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Originally Posted by pennyone View Post
Of course if the roles were reversed, you would claim that democracy, however creaky the Indian version, is superior to Chinese Authoritarianism.

I think it has a lot to do with historical tradition and mindset. The Chinese have always thought of themselves as a premier power on the global stage. Despite the last few centuries, it has never abandoned the idea that China is a unitary state, China is great and that it will regain its role at the head of the bus. I m not sure India has any of this tradition.

The Chinese always want to take mastery of any technology, while the Indians are happy just to buy it. Looking at their military industrial complex and it's pretty obvious one is destined to be a superpower, and the other might just be a regional power at best.
I don't think Indian democracy or Chinese authoritarianism are better at generating economic growth. Economic growth is often but not always independent of the type of government. In the past for example, North Korea grew a lot faster than South Korea.
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Old 12-20-2016, 06:45 PM
 
Location: Jersey
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You guys are looking in the wrong places.

There are several reasons with the main one being that China opened itself up for business in 1978, while India didn't start doing so until 1991. Due to a complex regulations and tax system, India could barely be considered a single market today (although there a few reforms in these areas have recently been implemented or are soon going to be.).

Five things that China does particularly better than India is expidiously mobilizing resources/making decisions, appropriating land, managing/supporting state owned or supported enterprises, injecting capital into it's own economy, and educating its citizens (arguments about indoctrination aside). China had a really winning combo of infrastructure, FDI, state investments, and easy credit.

Some things that India has going for it is an economy that isn't as heavily dependent on the government, has a more transparent/independent markets, has a more transparent banking system, has a more transparent legal system, and it's less reliance on debt to fuel economic growth.

Ultimately, India isn't going to develop with some Chinese style state capitalistism/neo-mercantile system due to differences in political systems but rather one where the government basically creates a good environment for economic growth.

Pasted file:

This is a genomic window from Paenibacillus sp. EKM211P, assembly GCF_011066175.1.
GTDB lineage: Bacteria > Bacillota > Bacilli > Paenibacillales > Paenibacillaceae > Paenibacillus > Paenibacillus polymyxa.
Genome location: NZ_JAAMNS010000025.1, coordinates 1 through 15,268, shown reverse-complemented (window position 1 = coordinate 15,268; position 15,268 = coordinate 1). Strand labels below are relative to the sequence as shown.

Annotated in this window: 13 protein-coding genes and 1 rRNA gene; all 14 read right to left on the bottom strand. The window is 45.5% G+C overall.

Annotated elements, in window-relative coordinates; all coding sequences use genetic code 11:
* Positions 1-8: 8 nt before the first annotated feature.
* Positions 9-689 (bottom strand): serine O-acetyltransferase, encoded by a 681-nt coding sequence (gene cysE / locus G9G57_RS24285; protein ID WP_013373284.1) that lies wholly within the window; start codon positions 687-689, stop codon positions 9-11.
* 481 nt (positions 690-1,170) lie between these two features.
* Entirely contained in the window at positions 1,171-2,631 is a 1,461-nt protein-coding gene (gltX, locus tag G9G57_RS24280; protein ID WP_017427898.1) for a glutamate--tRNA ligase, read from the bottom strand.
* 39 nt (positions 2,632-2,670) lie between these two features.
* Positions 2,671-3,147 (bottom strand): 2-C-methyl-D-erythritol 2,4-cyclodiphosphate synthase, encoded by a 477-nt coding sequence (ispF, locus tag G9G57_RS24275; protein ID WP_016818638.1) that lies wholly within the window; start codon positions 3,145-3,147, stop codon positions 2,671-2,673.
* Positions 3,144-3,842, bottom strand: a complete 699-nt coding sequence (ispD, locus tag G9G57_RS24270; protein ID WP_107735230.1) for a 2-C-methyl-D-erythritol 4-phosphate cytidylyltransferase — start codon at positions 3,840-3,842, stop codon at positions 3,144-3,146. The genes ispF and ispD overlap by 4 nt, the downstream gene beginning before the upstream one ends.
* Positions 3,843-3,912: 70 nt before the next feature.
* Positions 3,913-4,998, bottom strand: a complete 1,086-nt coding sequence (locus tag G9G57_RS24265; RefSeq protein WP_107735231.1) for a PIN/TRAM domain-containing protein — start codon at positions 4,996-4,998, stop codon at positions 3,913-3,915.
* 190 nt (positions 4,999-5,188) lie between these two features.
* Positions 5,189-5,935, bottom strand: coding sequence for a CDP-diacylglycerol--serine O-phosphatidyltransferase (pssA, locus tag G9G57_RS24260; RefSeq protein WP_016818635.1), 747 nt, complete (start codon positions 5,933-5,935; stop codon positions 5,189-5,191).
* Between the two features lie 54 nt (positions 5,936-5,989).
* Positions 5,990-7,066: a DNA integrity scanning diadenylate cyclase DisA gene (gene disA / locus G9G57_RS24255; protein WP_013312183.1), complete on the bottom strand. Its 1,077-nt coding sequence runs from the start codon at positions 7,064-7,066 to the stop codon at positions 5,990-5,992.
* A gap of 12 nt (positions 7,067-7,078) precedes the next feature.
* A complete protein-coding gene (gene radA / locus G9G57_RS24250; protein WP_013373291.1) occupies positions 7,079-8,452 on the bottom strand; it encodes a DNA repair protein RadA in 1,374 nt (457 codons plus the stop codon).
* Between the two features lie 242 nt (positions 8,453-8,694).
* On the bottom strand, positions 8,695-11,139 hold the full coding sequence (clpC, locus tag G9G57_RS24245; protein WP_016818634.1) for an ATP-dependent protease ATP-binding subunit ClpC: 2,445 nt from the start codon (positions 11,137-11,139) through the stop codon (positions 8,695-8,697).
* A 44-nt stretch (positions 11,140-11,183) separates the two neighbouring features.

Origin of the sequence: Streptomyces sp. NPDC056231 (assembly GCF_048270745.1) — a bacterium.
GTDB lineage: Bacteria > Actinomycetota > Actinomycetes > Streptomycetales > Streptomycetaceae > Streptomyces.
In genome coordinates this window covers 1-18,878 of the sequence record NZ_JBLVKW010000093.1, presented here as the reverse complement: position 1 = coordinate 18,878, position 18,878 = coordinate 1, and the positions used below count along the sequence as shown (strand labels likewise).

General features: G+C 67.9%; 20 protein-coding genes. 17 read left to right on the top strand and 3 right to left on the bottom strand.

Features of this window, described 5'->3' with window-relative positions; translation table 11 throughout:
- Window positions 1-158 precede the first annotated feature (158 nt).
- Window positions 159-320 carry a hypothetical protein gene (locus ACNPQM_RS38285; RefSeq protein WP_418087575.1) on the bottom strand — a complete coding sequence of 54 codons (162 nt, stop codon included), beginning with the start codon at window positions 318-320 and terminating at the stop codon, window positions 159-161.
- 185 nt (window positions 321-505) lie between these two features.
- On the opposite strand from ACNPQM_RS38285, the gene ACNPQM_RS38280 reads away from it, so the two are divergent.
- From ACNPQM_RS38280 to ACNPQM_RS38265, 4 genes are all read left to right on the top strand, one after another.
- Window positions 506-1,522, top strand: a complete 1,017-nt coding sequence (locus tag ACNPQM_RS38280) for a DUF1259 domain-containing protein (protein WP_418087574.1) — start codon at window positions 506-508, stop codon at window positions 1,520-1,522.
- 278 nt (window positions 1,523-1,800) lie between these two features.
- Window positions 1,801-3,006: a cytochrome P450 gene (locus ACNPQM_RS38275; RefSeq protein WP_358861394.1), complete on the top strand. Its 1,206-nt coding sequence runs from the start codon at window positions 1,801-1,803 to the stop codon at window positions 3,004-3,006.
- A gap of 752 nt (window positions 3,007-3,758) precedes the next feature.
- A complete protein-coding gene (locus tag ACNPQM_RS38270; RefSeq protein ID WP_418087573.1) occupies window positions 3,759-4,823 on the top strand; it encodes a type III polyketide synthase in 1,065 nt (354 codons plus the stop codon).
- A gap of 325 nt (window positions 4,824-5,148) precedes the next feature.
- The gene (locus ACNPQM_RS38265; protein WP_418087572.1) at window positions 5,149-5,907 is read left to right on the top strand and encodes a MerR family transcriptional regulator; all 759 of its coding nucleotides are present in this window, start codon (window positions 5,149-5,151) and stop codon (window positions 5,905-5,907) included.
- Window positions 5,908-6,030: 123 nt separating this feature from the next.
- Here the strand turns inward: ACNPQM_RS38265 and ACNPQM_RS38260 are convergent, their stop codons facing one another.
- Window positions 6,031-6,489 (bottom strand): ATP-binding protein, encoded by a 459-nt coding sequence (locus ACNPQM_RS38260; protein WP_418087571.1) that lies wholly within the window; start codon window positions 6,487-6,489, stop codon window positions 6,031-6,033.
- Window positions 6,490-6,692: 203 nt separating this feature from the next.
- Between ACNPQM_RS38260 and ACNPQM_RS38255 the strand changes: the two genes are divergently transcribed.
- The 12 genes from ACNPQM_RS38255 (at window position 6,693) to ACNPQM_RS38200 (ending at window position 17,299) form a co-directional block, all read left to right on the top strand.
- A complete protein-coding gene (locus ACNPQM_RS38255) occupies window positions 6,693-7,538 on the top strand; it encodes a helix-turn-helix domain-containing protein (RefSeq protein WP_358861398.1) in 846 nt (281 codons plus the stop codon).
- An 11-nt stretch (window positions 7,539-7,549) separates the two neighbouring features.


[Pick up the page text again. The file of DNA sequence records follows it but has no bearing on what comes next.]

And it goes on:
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Old 12-20-2016, 06:58 PM
 
Location: State of Transition
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Because China moved to secure its energy resources, which is needed for growth. They've been locking up oil sources around the world that haven't already been sewn up by the US. India doesn't have the energy to pursue growth at the near-breakneck speed they'd otherwise have the capacity to do. And weather changes due to global climate change will slow them down, as they will everyone, pretty much, anyway.
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Old 12-20-2016, 07:21 PM
 
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A lot has to do with India's national complacency. Indians do not see themselves as backward, and there is lack of motivation to develop their own nation. Then, how can India develop? There are reports of high GDP growth but lack of visible progress.

Read Indian's comments vs non-indians comments.


https://www.youtube.com/watch?v=tSEW1O0ppxU
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Old 12-21-2016, 10:37 AM
 
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I think the premise is incorrect. The only thing that China and India have in common is the mass of population. Otherwise, right now India is basically where China was about 20 years go - ready to explode economically. On the contrast, China now is about where Japan was 20 years ago - ready to collapse economically.
The future will tell, both countries are overheating somewhat, with inflation and overbuilding roaring it's ugly head. The only difference is we just don't know how much in trouble China is economically, as the information is government controlled. India has infrastructure issues, but it has some stronger ability for growth in the future than China has and has some good solid foundations in IT right now. The future is on India's side - I see it surpassing China economically in a decade
And yes I have been to both countries quite frequently.
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Old 12-21-2016, 11:09 AM
 
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I believe ethnicity can be playing a large part here. Not because some ethnic cultures are superior for growth, or something else along those lines, but because ethnic ally diverse states have historically done relatively badly with achieving wealth. The only exceptions I can think of are Singapore, which owes a lot to its location, and the Gulf Statues that attract a lot of wealthy and imports a lot of laborers from Southern Asia.

I can't think of many reasons, however, except from colonialism, but countries like Chile, South Korea, Singapore, Bahamas, Israel, Australia, America, and large portions of Eastern Europe are also post-colonial states to an extent. A commonly cited idea is that in some multicultural states ethnic squabble or "competition" between different groups (which don't have to be ethnic but can be) hinder development.

Quote:
Originally Posted by X14Freak View Post
I don't think Indian democracy or Chinese authoritarianism are better at generating economic growth. Economic growth is often but not always independent of the type of government. In the past for example, North Korea grew a lot faster than South Korea.
Well, keep in mind that both Koreans were dictatorships before the 90s and North Korea's was found unsubstainable, being built upon Soviet aid.